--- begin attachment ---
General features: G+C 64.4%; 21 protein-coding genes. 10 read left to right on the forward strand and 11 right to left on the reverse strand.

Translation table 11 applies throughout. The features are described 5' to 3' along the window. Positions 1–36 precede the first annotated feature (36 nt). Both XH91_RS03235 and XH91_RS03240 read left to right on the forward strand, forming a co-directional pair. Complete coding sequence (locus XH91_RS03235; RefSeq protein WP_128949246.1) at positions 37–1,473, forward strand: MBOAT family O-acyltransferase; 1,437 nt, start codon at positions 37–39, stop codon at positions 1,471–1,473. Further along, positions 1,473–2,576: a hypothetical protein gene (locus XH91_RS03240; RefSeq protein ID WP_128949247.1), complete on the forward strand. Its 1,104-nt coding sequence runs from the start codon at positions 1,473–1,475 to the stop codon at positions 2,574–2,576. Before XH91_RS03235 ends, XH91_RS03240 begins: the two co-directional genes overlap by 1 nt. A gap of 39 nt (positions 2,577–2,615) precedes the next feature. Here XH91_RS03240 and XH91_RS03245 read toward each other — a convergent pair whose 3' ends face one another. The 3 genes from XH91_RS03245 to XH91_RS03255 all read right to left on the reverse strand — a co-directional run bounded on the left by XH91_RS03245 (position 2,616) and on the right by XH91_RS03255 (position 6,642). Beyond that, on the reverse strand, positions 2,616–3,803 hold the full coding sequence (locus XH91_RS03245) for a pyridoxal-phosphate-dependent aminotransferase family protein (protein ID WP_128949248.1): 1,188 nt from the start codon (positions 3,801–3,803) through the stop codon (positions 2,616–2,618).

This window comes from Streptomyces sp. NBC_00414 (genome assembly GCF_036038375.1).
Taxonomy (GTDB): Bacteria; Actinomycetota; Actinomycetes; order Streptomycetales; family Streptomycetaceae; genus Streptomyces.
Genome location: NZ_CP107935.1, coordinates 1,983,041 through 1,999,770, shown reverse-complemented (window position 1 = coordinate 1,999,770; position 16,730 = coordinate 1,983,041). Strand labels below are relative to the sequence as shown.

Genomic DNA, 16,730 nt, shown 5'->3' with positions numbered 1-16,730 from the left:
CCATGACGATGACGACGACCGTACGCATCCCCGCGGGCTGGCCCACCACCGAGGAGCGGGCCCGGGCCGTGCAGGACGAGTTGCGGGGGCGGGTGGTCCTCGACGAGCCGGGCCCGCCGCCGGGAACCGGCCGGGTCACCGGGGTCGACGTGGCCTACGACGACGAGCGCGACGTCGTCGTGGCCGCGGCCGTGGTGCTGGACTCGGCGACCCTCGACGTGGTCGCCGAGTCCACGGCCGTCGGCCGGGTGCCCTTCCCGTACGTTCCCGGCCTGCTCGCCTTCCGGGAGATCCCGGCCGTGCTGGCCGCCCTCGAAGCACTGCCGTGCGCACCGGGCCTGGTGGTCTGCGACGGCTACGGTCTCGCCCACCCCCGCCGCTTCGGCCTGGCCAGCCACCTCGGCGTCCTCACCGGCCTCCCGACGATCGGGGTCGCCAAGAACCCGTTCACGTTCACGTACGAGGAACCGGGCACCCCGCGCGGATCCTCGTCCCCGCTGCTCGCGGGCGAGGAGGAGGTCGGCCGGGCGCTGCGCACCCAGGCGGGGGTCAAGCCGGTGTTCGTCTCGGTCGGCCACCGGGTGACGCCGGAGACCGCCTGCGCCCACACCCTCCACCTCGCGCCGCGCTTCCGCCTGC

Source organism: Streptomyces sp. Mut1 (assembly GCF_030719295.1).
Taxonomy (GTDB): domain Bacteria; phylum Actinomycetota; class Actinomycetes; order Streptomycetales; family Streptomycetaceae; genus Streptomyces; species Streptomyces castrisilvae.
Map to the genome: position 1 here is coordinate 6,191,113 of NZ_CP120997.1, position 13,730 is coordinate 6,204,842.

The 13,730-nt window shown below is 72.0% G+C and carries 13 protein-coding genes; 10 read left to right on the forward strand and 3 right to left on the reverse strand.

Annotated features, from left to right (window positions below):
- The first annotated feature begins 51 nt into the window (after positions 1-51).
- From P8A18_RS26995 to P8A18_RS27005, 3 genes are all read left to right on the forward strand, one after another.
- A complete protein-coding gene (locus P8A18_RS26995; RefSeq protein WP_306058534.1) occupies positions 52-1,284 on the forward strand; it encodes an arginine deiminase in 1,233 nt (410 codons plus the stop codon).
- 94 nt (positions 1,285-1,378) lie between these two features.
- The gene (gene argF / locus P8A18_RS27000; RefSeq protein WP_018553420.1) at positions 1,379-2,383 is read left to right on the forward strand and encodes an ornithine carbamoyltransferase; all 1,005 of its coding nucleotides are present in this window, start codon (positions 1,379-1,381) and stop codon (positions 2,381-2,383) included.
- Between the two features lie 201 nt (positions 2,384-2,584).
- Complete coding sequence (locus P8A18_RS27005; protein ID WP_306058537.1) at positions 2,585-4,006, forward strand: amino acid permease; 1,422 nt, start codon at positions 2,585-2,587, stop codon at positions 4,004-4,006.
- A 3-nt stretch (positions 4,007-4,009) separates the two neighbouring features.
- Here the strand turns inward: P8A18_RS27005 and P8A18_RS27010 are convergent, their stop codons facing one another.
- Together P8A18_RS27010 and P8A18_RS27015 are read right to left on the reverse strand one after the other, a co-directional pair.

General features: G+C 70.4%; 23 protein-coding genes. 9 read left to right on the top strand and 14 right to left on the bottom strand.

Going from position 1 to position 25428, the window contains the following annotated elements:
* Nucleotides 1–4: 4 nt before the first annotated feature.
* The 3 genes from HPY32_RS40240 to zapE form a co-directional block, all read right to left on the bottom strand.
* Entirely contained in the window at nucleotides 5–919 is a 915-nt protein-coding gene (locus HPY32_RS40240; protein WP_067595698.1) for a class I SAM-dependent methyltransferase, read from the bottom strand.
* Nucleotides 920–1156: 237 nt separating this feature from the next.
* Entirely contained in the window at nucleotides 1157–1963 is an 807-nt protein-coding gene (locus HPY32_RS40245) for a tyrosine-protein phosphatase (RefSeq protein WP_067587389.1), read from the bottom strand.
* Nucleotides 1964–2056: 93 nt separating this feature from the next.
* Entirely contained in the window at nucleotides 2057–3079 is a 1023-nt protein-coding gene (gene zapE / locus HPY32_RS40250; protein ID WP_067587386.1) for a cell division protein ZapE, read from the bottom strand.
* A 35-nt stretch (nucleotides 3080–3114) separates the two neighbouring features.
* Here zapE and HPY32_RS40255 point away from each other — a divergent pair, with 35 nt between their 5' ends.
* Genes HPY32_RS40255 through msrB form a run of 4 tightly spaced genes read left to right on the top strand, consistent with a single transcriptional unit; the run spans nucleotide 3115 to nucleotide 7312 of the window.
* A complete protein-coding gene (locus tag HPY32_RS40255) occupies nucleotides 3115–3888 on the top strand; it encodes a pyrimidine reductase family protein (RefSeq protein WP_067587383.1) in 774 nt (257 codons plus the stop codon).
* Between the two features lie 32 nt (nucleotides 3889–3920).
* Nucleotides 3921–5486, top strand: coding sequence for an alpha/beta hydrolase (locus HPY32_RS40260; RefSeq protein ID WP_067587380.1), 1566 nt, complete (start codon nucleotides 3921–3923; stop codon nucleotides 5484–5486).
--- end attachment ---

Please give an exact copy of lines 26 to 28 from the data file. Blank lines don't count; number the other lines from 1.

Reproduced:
* The 3 genes from HPY32_RS40240 to zapE form a co-directional block, all read right to left on the bottom strand.
* Entirely contained in the window at nucleotides 5–919 is a 915-nt protein-coding gene (locus HPY32_RS40240; protein WP_067595698.1) for a class I SAM-dependent methyltransferase, read from the bottom strand.
* Nucleotides 920–1156: 237 nt separating this feature from the next.